On Fri, Apr 24, 2015 at 10:58 PM, Gregory Maxwell <gmaxw...@gmail.com>

> So this requires making dust payments to a constantly reused address
> in order to (ab)use the blockchain as a messaging layer.
> Indeed, this is more SPV compatible; but it seems likely to me that
> _in practice_ it would almost completely undermine the privacy the
> idea hoped to provide; because you'd have an observable linkage to a
> highly reused address.

I agree that the output associated with notification transactions would
require special handling to avoid privacy leaks. At a minimum they'd
require mixing or being donated to miners as a transaction fee.

> It would also more than double the data sent for the application where
> 'stealth addresses' are most important: one-time anonymous donations
> (in other contexts; you have two way communication between the
> participants, and so you can just given them a one off address without
> singling in the public network.)

Communication is only one way, except for the case in which the recipient
wants to send a refund. Assuming no refund and only a single anonymous
donation in the lifetime of the sender's identity, payment codes would
require 65 bytes vs 40 bytes for stealth addresses.

As soon as the sender sends more than one donation to the same recipient,
payment codes show an space advantage over stealth addresses.

This kind of binding was intentionally designed out of the stealth
address proposal;  I think this scheme can be made to work without any
> increase in size by reusing the payment code as the ephemeral public
> key (or actually being substantially smaller e.g. use the shared
> secret as the chain code, but I should give it more thought)

With 97 byte standard OP_RETURN values the ephemeral public
key could be appended to the chain code, but that's undesirable for other

This is fundamentally more expensive to compute; please don't specify
> "uncompressed".

Taking the SHA512 of something less than 512 bits seemed wrong.

> This appears incompatible with multisignature; which is unfortunate.

I agree. I could not find a straightforward way to express a multisignature
payment code in less than 80 bytes.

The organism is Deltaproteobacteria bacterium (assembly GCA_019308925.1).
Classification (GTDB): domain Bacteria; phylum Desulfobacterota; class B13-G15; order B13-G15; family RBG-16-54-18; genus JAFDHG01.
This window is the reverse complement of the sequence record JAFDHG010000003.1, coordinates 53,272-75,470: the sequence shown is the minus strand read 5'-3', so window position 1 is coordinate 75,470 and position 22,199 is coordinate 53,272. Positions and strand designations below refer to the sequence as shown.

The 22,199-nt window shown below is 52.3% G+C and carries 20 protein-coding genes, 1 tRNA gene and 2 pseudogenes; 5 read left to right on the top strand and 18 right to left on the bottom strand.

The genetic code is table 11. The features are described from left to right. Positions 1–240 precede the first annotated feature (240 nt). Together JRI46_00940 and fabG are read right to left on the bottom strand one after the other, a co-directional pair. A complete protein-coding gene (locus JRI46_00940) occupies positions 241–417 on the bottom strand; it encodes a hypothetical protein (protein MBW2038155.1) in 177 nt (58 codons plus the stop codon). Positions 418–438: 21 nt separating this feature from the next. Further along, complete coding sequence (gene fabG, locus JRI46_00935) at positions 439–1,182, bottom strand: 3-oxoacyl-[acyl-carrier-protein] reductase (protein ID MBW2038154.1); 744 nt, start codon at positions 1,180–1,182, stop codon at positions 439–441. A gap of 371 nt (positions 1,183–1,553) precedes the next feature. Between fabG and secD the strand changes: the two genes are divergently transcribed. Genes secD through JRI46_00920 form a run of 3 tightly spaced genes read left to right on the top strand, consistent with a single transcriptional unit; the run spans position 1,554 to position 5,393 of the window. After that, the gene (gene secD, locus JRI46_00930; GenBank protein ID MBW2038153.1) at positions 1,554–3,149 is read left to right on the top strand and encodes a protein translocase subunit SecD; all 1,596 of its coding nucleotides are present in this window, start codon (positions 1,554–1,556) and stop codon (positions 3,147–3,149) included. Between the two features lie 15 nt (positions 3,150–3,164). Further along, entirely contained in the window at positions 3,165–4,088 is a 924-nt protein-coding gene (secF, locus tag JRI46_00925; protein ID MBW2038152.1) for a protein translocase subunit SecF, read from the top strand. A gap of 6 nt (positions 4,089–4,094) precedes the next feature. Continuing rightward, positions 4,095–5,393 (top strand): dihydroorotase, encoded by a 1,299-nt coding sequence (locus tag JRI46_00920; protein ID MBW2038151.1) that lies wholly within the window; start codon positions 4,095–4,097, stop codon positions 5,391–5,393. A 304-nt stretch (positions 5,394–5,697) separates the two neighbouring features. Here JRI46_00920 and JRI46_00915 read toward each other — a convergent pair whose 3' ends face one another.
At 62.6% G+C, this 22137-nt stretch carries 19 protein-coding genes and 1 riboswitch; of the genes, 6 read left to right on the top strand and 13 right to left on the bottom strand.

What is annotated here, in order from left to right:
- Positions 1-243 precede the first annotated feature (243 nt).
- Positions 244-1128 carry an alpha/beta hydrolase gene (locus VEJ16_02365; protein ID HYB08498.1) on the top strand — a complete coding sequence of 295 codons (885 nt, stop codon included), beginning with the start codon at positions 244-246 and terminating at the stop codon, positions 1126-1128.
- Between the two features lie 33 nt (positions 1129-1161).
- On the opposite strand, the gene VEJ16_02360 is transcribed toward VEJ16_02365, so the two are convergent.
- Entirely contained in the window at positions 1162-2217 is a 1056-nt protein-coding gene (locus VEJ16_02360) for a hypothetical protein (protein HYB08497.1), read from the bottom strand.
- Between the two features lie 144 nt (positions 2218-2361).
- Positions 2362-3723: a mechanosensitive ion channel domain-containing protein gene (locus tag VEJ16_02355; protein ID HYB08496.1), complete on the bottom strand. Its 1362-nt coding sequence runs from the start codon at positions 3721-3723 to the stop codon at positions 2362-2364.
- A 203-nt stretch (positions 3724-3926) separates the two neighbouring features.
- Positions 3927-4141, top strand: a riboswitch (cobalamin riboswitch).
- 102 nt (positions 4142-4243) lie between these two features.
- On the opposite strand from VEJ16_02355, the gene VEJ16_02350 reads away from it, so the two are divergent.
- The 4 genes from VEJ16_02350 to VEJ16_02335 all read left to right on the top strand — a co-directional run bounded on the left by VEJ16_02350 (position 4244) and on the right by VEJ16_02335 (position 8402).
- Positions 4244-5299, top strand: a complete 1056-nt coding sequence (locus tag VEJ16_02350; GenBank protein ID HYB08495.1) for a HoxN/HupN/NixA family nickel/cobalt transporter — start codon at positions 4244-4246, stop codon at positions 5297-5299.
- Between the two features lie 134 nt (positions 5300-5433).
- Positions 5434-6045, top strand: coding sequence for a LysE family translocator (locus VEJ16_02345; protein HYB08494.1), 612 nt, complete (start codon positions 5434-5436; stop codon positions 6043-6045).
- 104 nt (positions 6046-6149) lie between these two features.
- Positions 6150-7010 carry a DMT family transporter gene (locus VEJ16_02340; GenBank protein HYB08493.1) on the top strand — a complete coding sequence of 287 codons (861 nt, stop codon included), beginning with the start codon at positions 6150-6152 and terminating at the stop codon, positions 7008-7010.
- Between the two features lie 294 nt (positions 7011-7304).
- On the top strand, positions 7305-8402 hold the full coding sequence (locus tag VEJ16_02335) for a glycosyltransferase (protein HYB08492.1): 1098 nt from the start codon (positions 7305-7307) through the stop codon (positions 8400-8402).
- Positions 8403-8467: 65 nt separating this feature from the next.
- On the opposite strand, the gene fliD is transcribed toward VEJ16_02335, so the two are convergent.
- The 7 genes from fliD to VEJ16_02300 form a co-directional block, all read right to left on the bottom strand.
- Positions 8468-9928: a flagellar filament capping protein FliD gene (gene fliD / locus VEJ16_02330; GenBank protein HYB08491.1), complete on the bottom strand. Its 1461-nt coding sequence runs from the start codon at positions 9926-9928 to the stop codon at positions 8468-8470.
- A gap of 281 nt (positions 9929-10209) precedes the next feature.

> I'm disappointed that there isn't any thought given to solving the
> scanning privacy without forcing non-private pure-overhead messaging
> transactions on heavily reused addresses. Are you aware of the IBE
> approach that allows someone to request a third party scan for them
> with block by block control over their delegation of scanning?

I suspect this is a case where we just can't have all the features we want.

In this proposal I optimized for non-reliance on third party services and a
guaranteed ability to recover spendable funds from a seed backup.

Gaining those two features resulted in some tradeoffs as you noted, but I
think there are enough benefits to make them worthwhile.

In particular, payment codes could be the basis for a Heartbleed-free
payment protocol that can positively identify customers and automatically
provide refund capabilities in a merchant-customer relationship. A merchant
only requires one payment code which they can safely use for all their
customers, meaning they only ever need to associate 65 bytes with their
identity to allow customers to make sure they are paying the right entity.

Exchanges could restrict bitcoin withdrawals to a single payment code known
to be associated with their identified customer. This would make thefts
easier (without involving address reuse as in locking withdrawals to a
single P2PKH address).

In some jurisdictions the ability to prove that withdrawals are sent to a
positively-identified party, rather than arbitrary third parties, might
move some Bitcoin businesses out of money transmitter territory into less
onerous regulatory situations.
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